Journal

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journal

1. an official record of the proceedings of a legislative body
2. the part of a shaft or axle in contact with or enclosed by a bearing
3. a plain cylindrical bearing to support a shaft or axle

Journal

 

in a number of bourgeois states, an obligatory document in which a businessman (physical or juristic person) daily sets down the transactions of his business. The information in the journals reflects the business’s financial position.


Journal

 

the portion of a shaft or axle that is supported by a bearing. End and end face journals are known as pivots, and journals located in the middle of a shaft are called necks. End and neck journals may be cylindrical, conical, or in some cases spherical; end face journals may consist of an annulus with a single bearing surface or sometimes a collar with several surfaces. Conical journals permit the clearance to be adjusted in a sliding bearing, and spherical journals allow substantial angular deflections of the shaft relative to the bearing. If a journal is supported by a sliding bearing or if the journal’s surface is directly in contact with the rolling bodies of a ball or roller bearing, the surface of the journal must be very hard and have few irregularities if good wear resistance is to be achieved. Deviations from specification in the shape and dimensions of a journal have a major effect on the operation of the mechanism, and journals are consequently manufactured to a high degree of precision.

journal

[′jərn·əl]
(mechanical engineering)
That part of a shaft or crank which is supported by and turns in a bearing.
References in classic literature ?
Most of us hearers were in shadow, for the candles in the smoking-room had not been lighted, and only the face of the Journalist and the legs of the Silent Man from the knees downward were illuminated.
The disconsolate journalist had seated himself at a writing-table.
At the opera he talked with journalists, for he stood high in their favor; a perpetual exchange of little services went on between them; he poured into their ears his misleading news and swallowed theirs; he prevented them from attacking this or that minister on such or such a matter, on the plea that it would cause real pain to their wives or their mistresses.
Defoe was a journalist first, though by nature ever a story-teller.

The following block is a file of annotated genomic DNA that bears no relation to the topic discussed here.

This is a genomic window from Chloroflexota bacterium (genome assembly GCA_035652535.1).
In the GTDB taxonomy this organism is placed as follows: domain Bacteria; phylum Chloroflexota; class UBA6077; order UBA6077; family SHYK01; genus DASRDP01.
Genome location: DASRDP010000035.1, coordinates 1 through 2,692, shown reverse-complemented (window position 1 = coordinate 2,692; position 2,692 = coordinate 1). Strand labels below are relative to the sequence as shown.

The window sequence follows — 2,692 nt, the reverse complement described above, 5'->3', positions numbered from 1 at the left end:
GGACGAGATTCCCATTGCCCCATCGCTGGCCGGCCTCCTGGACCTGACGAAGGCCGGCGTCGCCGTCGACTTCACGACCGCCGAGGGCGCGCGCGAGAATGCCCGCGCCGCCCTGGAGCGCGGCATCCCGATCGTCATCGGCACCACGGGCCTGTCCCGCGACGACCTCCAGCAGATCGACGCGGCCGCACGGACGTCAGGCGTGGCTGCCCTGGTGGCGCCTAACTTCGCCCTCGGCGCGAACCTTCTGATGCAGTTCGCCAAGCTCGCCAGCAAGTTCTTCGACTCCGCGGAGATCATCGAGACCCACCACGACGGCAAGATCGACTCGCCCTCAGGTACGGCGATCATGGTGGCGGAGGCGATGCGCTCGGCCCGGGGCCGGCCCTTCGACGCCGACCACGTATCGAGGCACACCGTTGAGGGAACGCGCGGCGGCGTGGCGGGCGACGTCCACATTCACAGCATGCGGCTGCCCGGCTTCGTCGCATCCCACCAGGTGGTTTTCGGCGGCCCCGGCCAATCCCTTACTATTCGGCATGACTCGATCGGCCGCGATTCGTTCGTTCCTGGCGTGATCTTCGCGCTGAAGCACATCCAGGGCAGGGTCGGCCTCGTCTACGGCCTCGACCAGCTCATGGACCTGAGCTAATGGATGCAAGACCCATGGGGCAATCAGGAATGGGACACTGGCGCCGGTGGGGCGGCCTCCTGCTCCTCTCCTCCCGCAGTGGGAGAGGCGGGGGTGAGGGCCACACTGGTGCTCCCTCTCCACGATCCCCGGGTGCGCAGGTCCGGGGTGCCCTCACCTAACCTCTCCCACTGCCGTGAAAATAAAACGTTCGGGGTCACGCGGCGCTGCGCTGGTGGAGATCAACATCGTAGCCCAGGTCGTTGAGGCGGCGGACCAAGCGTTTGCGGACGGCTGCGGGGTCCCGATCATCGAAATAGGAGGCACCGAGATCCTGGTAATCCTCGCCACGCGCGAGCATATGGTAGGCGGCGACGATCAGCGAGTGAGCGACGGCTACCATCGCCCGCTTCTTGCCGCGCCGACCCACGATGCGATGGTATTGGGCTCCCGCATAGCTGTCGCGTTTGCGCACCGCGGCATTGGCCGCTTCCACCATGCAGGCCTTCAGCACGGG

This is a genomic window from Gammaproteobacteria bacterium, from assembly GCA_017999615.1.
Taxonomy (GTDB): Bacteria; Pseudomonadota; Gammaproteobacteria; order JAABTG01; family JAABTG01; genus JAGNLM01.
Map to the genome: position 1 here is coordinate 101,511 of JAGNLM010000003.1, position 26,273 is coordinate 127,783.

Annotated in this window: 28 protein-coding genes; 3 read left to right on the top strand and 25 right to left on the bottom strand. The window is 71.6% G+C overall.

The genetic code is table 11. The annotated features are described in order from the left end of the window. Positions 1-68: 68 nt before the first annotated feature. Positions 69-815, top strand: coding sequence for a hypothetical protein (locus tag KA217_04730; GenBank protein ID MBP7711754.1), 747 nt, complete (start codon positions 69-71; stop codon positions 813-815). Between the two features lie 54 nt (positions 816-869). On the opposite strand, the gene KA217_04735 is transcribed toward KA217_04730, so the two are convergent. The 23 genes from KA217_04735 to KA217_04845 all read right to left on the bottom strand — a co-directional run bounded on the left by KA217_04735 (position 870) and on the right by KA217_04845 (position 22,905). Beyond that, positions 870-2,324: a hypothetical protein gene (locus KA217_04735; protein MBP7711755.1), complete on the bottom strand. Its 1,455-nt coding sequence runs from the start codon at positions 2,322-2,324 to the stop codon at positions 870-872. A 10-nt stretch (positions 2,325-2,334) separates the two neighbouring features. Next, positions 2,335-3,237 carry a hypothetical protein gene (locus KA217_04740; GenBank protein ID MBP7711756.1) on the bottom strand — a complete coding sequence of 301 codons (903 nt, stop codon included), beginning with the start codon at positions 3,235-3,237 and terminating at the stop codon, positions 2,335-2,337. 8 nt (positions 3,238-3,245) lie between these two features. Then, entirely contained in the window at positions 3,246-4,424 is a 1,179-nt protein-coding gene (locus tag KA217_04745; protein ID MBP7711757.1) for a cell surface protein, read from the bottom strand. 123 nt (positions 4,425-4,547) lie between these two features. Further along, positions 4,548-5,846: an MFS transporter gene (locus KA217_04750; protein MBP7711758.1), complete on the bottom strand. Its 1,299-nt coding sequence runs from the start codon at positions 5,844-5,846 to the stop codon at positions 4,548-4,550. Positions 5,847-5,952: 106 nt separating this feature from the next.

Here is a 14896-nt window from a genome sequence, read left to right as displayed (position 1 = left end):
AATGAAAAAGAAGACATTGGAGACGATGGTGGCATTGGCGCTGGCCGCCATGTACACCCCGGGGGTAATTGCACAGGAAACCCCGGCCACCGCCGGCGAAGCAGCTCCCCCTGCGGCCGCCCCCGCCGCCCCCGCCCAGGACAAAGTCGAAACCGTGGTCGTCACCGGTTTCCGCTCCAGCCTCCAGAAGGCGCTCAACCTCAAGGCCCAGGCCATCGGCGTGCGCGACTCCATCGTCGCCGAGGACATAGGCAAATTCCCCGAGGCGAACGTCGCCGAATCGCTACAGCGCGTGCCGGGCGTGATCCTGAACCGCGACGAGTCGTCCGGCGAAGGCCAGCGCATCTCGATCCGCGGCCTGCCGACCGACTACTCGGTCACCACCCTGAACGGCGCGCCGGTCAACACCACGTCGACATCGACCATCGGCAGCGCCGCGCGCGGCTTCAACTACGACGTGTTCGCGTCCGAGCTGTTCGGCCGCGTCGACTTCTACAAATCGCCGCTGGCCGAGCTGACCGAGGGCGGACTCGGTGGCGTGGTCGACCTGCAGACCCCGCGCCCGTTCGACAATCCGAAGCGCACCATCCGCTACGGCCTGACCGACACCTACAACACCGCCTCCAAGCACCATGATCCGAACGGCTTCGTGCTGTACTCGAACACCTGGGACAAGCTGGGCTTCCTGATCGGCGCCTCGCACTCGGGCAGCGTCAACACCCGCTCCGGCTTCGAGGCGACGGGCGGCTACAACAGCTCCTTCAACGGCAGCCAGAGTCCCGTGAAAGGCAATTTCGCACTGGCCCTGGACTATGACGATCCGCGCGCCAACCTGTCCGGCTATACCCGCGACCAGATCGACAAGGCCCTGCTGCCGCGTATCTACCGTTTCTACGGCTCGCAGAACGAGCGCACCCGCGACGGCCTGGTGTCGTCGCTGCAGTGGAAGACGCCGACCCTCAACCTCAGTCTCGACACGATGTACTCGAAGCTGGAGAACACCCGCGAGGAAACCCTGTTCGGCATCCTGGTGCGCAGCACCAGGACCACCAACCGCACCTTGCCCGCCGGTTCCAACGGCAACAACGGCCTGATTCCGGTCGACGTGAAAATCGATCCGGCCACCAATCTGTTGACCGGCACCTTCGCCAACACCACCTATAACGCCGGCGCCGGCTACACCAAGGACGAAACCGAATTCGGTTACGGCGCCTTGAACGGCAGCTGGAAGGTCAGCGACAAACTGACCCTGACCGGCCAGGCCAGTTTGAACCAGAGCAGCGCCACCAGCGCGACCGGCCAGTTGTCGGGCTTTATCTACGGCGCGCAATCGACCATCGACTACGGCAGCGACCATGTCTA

Crook shall be clown; he's a journalist and knows all the oldest jokes.
Monsieur de Marquet, with a nervous gesture, caressed his beard into a point, and explained to Rouletabille, in a few words, that he was too modest an author to desire that the veil of his pseudonym should be publicly raised, and that he hoped the enthusiasm of the journalist for the dramatist's work would not lead him to tell the public that Monsieur "Castigat Ridendo" and the examining magistrate of Corbeil were one and the same person.
She was in love with all the new princes and princesses who married into the imperial family; she had been in love with a high dignitary of the Church, a vicar, and a parish priest; she had been in love with a journalist, three Slavophiles, with Komissarov, with a minister, a doctor, an English missionary and Karenin.
I don't think he was aware that the story of the midnight arrest had been ferreted out by an English journalist and given to the world.
Never at any time have I been able to bear the flunkeyishness which one meets in the Press of the world at large, but more especially in that of Russia, where, almost every evening, journalists write on two subjects in particular namely, on the splendour and luxury of the casinos to be found in the Rhenish towns, and on the heaps of gold which are daily to be seen lying on their tables.
Instead of men endowed with divine authority and directly guided by the will of God, modern history has given us either heroes endowed with extraordinary, superhuman capacities, or simply men of very various kinds, from monarchs to journalists, who lead the masses.
Six or seven years later we met again, when we had both become journalists, and had both had poems accepted by Mr.
And the journalists, stung to the quick, retaliated with the only means in their power-printer's ink abuse.

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